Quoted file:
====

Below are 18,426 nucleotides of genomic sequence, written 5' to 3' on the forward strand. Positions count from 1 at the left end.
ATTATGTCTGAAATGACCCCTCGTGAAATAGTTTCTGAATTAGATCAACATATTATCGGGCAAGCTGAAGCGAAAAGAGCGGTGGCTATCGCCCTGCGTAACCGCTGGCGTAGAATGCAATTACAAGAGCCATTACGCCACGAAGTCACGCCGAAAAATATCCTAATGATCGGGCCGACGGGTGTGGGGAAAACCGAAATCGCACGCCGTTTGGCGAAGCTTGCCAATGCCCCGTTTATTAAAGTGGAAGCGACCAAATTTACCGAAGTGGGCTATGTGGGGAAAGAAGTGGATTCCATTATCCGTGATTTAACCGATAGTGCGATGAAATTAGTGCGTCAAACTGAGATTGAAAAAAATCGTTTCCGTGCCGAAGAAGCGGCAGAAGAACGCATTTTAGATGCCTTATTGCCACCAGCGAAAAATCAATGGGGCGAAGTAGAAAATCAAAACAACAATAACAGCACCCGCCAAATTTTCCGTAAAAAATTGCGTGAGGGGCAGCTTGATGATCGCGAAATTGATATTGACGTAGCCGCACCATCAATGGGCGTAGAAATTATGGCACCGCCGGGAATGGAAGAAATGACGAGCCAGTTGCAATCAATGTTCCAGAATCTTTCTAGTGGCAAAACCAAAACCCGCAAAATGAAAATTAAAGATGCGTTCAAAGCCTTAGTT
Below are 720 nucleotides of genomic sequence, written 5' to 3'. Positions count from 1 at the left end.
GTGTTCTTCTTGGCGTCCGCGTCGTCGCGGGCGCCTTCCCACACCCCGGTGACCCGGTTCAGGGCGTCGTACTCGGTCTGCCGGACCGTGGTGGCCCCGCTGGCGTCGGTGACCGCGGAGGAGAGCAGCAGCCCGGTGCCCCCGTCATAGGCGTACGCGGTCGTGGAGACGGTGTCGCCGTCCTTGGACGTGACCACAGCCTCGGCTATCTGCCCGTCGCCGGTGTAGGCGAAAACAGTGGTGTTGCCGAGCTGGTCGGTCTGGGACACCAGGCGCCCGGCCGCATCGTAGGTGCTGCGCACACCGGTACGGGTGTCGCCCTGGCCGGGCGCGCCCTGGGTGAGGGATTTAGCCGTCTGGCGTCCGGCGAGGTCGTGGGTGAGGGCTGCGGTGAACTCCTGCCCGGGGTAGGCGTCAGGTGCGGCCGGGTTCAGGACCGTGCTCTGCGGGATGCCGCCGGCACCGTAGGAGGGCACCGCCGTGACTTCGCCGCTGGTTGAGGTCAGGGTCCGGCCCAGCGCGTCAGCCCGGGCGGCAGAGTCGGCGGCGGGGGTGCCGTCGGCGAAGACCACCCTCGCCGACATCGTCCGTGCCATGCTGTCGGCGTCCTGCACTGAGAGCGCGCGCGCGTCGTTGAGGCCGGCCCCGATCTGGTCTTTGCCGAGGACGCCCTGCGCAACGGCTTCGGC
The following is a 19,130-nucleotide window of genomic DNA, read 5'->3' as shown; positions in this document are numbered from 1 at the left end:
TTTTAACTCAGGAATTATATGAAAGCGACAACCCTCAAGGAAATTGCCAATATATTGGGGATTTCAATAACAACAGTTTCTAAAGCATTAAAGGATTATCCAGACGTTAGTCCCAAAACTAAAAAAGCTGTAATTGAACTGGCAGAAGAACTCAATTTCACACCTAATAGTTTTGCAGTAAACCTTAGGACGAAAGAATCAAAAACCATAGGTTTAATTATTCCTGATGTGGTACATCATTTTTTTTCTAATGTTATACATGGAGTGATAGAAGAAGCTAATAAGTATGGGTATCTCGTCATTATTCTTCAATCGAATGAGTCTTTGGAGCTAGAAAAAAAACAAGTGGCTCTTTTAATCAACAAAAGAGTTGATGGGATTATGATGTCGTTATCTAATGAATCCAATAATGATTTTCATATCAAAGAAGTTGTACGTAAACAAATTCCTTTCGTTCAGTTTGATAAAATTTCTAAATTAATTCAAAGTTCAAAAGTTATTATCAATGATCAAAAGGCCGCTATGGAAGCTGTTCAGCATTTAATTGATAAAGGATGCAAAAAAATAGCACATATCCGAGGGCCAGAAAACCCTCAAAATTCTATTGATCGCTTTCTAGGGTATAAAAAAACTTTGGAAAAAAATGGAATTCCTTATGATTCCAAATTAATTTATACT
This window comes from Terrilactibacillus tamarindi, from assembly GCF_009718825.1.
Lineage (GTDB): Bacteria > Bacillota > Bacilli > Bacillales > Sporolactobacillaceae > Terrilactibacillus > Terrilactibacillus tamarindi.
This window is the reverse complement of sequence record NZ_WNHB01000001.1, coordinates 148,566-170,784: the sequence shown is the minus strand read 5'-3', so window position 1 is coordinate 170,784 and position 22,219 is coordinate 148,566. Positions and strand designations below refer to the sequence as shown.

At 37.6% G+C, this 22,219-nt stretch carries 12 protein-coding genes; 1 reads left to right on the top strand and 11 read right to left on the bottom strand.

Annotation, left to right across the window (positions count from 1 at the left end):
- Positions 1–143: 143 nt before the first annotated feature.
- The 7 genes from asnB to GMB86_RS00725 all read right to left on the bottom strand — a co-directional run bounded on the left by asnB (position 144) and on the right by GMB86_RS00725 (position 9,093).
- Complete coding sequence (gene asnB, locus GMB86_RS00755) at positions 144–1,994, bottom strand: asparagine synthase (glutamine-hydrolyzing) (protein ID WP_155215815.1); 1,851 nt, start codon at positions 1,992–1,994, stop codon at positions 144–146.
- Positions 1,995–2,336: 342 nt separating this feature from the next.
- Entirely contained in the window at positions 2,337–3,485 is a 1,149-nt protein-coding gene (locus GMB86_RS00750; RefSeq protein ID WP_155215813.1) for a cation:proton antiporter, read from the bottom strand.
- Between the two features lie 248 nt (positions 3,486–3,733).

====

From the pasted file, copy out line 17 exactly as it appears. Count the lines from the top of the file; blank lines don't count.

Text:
- Between the two features lie 248 nt (positions 3,486–3,733).